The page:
By Emma Silvers
By Gary Moskowitz
By Alee Karim
By Ian S. Port
By Ian S. Port
By Derek Opperman
By Emma Silvers
By Alee Karim
In the theater's foyer, a group of guys rehearse a giant brawl that's been choreographed by Sunny Gazowsky. Two young men thrust a long wooden pole at an imaginary door, and their crouching opponents repulse them by toppling over a plastic garbage can. A man in back pretends to spray the garbage-can warriors with arrows from his toy crossbow. Off to his right, two twentysomething males engage in hand-to-hand combat with a fake wooden ax.
The actors wear earnest expressions of concentration, and a few are breathing hard from exertion. They've been at WYSIWYG for more than five hours already.
They came from all over the Bay Area; a few even flew in from out of state. Rudy DelGado, an aspiring actor and Christian from Arizona, heard about the production from a casting agent and jumped at the chance for big-screen exposure. One of the WYSIWYG staffers is letting him stay at her house while he's in town. "They seem to be a wonderful group of people," he says.
Thrown into the mostly suburban-looking mix of actors are several hipsters. One of the men holding the wooden pole in the fight scene, for instance, is a tall indie rocker, blond with long sideburns. Another guy has crazy, curly long hair and is wearing a funky patchwork leather jacket.
I assume these guys saw WYSIWYG's ad and came for ironic reasons. I'm wrong. They and a few other non-Christians were recruited by one of WYSIWYG's volunteer staffers, a former Dickens Faire producer who (à la Madonna) goes by a single name, Daktarri. A mysterious, ponytailed fellow who told me on one of the first days I met him that he "commutes from Maui," Daktarri wears sunglasses even when indoors and dresses entirely in black. He used to be "involved in the occult" before becoming a Pentecostal Christian and attends church at VOP in part because it is "nonjudgmental." He has availed upon various "freaks" he knows from Burning Man and the Renaissance and Dickens fairs to audition for Gravity.
One of them is the blond singer/songwriter, Eenor (also a one-name guy), formerly of Les Claypool's band, Fearless Flying Frog Brigade. His stunning, redheaded, longtime girlfriend and he decided to audition with their young daughter to fulfill the little girl's fantasies of being in a movie.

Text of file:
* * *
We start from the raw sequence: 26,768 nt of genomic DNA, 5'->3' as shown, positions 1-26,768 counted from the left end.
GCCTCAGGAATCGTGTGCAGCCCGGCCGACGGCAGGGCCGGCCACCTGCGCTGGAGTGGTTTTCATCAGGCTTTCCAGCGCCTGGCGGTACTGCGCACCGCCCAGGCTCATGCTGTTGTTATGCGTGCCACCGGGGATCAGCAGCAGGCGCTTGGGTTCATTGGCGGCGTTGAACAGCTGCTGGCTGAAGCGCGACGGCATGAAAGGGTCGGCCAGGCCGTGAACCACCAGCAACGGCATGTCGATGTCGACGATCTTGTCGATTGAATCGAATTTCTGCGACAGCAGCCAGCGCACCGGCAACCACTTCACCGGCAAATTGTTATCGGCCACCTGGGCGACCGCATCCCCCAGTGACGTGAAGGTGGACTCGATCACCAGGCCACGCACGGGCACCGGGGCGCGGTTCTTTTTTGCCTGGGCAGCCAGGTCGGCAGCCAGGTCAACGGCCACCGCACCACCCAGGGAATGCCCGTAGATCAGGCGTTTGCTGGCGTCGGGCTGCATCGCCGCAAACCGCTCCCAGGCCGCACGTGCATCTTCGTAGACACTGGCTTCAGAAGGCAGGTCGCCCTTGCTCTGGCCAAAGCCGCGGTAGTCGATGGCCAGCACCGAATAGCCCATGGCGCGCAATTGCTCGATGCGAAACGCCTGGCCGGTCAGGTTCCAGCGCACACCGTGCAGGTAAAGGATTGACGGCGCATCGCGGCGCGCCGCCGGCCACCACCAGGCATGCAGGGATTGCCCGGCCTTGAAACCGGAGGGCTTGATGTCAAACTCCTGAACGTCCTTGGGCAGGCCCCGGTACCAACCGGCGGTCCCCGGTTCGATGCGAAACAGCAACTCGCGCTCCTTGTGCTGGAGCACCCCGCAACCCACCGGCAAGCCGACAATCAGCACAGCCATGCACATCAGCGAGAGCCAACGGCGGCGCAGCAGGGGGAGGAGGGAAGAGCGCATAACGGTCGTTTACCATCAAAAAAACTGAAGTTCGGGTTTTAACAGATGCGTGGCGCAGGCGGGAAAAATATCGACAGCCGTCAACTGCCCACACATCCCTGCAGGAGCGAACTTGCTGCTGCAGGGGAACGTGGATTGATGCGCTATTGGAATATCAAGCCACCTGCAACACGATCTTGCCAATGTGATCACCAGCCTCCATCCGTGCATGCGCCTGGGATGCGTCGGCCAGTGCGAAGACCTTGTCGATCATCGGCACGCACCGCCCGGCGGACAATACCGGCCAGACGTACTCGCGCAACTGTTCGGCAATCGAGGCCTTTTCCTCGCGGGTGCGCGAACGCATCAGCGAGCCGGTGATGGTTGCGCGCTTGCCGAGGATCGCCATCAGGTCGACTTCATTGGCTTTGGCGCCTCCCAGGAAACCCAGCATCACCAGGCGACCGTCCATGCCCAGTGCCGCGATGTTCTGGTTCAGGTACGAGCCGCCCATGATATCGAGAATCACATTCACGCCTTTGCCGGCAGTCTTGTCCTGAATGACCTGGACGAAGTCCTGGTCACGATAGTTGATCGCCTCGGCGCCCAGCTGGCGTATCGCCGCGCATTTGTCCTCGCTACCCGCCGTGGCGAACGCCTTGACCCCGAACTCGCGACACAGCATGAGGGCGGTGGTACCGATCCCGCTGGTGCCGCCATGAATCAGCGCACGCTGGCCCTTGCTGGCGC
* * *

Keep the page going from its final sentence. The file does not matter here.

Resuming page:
"These seem like very unorthodox callbacks," says Eenor. "My partner has done these before and said that they don't usually keep you for more than a few hours."
The leather-jacket guy is Dave D'Ambra, frontman for the San Francisco band Funky Beulah.
"Daktarri told me to come on down and audition and 'wear the craziest clothes you own!'" says D'Ambra. "'Just be the biggest freak you can be!' And I was like, 'GREAT! Be more freaky? Sure!'" He donned pants he'd made out of some old curtains for the initial auditions, and even though the WYSIWYG people seemed taken aback, they also, says D'Ambra, "seemed to appreciate it." He's not a Christian, but the fact that WYSIWYG is doesn't bother him. "I take it with a grain of salt," he says. "They're friendly, cool folks."
Though it's not required, others who've gotten involved have been saved.
Gravity's director of photography, Jens Klein, is a blond, urban-chic German filmmaker and one of the only WYSIWYG personnel with any professional filmmaking experience. He was living on the island of Malta, directing commercials and music videos, when Richard Gazowsky visited two years ago to shoot the opening scene for The Roman Trilogy. Charmed by Gazowsky and his epic movie plans, Klein visited San Francisco and stayed with one of Gazowsky's cousins. Then he came to church services at VOP, where he felt the Holy Spirit move inside him; tears began to flow down his face. Now Klein flies to San Francisco for several weeks at a time to volunteer his services for Gravity.
"What I like about WYSIWYG is it's more about people and relationships than just pushing a movie out," says Klein.
In the foyer, Sunny Gazowsky gathers the male actors around him. "Brothers, brothers, listen up," he says, gently. He motions for somebody to hand him the ax. "You gotta step up on him -- and then BAM!" He slams the ax on the floor near the actor's head. "You're not going to be able to kill him from far away!"
WYSIWYG has bought its cranes, cameras, lights, sound equipment, and other filmmaking odds and ends with donations from members of VOP. I was eager to see this generous congregation and get a sense of where it envisioned its dollars were going. On the Sunday before Christmas, I attend church.
Though Gazowsky holds a Bible study on Sunday morning, the bulk of the church members begin trickling in around 11, during the song and dance portion of the service. About 300 people of all races clap and sing in the old movie theater while VOP Musical Director Doug Lanza and several teens play rock 'n' roll Christian ballads onstage. A group of young people, including a few of Daktarri's Dickens Faire buddies and the two Gazowsky girls, dance at the foot of the stage, waving their arms above their heads, beatific expressions on their faces. Occasionally, Lanza throws a line into a song that's spoken in tongues, and others in the congregation break into glossalia at a tastefully low volume.